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House votes to overturn 14 of Gov. Parson’s budget vetoes but Senate declines, ending session

The Missouri Senate meets on Thursday, May 11, 2023, in Jefferson City.
Brian Munoz
St. Louis Public Radio
Members of the Missouri Senate, pictured in May, did not get the chance to vote on any of the budget veto overrides passed by the House on Wednesday during the annual veto session. Sen. Lincoln Hough, who as Appropriations chair had the responsibility for bringing up any House overrides for a possible vote, did not, saying he wasn't sure there was enough support in the Senate.

When Missouri legislators convened Wednesday for their annual veto session, they had the option of overturning one vetoed Senate bill, as well as over $550 million in budgetary line-item vetoes.

But the session ended without any vetoes being overturned because the Senate did not move forward on action taken by the House and didn’t consider its own vetoed bill that contained multiple provisions related to public safety.

The House voted to override 14 of Gov. Mike Parson’s vetoes on this year’s state budget, with many of them also centered on public safety.

Sen. Lincoln Hough, R-Springfield, chairman of the Appropriations Committee, had the responsibility of bringing up those budget overrides but declined.

“When I look at the necessary votes to override a governor being 23 [of 34] in this chamber, I'm not sure that we get there. And I don't really like to come out here and do things when I don't know what the outcome is going to be,” Hough said.

A two-thirds vote is necessary in both chambers, with all the overrides in the House receiving bipartisan support.

Nine of those veto overrides, brought up by House Budget Chairman Cody Smith, R-Carthage, would have added raises for the Missouri State Highway Patrol.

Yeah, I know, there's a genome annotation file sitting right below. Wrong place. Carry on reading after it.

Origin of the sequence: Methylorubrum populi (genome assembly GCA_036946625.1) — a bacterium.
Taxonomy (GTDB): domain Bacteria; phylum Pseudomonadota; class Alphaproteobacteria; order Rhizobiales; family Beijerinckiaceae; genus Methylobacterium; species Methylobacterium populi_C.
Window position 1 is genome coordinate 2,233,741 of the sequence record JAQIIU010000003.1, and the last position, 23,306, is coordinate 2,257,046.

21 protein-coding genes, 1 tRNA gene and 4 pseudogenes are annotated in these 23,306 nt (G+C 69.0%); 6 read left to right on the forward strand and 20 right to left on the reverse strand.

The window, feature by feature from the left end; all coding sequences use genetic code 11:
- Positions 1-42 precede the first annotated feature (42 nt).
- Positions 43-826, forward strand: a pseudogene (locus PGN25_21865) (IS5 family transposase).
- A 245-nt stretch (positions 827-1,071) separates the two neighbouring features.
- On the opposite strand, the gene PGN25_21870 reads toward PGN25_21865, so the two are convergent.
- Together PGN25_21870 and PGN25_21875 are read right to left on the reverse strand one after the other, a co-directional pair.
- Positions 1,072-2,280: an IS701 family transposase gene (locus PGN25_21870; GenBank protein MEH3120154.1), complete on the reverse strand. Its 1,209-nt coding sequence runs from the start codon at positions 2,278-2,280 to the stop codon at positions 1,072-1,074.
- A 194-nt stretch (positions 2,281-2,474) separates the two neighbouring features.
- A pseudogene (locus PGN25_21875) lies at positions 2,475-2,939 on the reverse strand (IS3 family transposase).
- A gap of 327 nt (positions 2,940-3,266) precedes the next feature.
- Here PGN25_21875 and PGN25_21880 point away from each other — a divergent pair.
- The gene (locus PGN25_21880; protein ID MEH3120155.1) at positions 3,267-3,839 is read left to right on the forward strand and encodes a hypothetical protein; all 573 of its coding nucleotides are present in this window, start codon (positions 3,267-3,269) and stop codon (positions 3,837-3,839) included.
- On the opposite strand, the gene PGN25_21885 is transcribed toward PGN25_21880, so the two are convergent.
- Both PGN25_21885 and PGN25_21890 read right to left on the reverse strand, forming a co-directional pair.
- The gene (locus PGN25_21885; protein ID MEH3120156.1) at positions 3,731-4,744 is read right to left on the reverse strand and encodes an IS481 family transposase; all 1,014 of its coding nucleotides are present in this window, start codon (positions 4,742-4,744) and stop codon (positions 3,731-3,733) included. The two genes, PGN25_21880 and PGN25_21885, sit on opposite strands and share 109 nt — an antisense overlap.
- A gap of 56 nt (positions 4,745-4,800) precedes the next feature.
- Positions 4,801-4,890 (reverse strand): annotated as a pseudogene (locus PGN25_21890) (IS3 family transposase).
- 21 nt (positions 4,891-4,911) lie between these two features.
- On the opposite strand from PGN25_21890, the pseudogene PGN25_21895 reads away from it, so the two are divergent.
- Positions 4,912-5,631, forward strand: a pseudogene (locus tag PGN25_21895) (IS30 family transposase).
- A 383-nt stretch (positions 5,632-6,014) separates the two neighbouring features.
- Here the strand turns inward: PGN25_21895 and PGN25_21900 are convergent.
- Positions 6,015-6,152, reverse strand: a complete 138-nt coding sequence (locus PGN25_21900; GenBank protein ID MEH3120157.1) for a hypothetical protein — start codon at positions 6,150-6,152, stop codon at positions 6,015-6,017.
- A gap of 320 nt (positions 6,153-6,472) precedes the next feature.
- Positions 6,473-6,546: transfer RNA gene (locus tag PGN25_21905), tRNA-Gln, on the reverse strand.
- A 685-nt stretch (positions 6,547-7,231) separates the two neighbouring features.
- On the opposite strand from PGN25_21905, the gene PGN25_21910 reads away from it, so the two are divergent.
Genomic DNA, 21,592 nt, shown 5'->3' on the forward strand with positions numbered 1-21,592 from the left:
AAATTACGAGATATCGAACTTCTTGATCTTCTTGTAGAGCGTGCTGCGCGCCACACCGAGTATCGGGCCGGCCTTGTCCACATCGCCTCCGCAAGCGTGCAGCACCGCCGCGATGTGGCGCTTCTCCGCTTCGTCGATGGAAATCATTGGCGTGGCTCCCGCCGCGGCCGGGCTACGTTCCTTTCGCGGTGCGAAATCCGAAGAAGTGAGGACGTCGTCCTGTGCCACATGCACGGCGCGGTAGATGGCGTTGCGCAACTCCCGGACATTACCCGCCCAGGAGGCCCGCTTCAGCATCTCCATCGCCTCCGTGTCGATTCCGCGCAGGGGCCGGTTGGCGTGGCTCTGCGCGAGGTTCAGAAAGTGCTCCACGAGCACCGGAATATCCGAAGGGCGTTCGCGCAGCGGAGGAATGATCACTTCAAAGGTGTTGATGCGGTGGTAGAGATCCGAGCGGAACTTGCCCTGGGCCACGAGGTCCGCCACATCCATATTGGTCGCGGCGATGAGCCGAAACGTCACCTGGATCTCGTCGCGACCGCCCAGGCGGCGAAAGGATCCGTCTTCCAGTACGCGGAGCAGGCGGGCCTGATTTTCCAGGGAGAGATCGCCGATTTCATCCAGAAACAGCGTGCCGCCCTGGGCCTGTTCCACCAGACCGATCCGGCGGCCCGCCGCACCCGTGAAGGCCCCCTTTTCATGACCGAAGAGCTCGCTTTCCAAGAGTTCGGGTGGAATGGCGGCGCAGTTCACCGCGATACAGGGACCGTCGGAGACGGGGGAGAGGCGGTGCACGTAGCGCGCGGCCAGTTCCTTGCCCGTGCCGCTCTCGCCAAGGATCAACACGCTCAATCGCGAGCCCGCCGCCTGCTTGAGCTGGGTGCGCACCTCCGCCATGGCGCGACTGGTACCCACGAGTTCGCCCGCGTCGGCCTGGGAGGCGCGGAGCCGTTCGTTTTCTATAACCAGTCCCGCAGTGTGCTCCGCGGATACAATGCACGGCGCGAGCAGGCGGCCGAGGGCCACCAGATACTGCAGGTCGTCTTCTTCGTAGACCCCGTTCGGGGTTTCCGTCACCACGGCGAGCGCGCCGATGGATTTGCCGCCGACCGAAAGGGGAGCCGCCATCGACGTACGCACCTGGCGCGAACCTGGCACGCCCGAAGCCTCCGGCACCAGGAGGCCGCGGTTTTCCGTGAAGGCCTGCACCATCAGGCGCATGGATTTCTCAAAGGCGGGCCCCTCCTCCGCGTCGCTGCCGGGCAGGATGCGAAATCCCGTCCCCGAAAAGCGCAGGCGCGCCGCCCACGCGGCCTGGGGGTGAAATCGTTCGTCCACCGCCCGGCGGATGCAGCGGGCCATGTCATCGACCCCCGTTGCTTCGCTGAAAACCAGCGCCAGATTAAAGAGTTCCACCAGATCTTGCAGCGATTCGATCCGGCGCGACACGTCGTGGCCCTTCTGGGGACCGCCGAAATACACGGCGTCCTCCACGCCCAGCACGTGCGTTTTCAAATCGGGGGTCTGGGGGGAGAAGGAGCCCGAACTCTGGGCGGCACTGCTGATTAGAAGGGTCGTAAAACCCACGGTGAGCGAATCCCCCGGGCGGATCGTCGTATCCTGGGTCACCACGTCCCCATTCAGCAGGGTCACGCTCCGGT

“We heard stories from across the state where troopers are being recruited away from the Highway Patrol and we see an ever-growing list of vacancies within their ranks,” Smith said.

While the overturns received bipartisan support, some Democrats, including Rep. Peter Merideth, D-St. Louis, expressed frustration that additional raises were not being considered for other state workers, like those working in mental health.

“I've got to say it hurts a little bit to be standing here supporting that, when we just aren't doing enough for the rest of the workers in our state who are also doing incredibly difficult and incredibly important jobs for the people in Missouri,” Merideth said.

Other vetoes that were overridden included additional raises for Capitol police, more funding for Missouri Task Force 1, which responds to disasters, and state National Guard reenlistment incentives.

The House also voted to overturn Parson’s veto of $28 million in general revenue for improvements to Interstate 44.

Of the other attempts to overturn vetoes, only one brought by House Democrats succeeded. That one contained $13 million toward a police center in St. Louis.

Rep. LaKeySha Bosley, D-St. Louis, made that motion.

“This is extremely important because this facility will also house the fire department, EMS and not only that, police department dispatch services, the 911 call center, the city Emergency Management Agency and other entities,” Bosley said.

Rep. Jim Murphy, R-St. Louis County, also spoke in favor of the override.

“This particular veto for the St. Louis region is kind of appalling. The 911 system in St. Louis, frankly, costs lives when they won't answer the phone,” Murphy said.

However, none of the overrides made by the House went any further, after the Senate met and then adjourned without taking any action on the House overrides.

Hough also said that there was a lot of good in the budget that didn’t get vetoed, including investments made across the state.

In a statement released after the veto session ended, House Speaker Dean Plocher, R-Des Peres, said the House stands by the budget decisions it made last session.

“We respect the governor and his veto decisions, but we believe these items are necessary for the good of the state and can have a long-lasting, positive impact,” Plocher said.

Sarah Kellogg is a Missouri Statehouse and Politics Reporter for St. Louis Public Radio and other public radio stations across the state.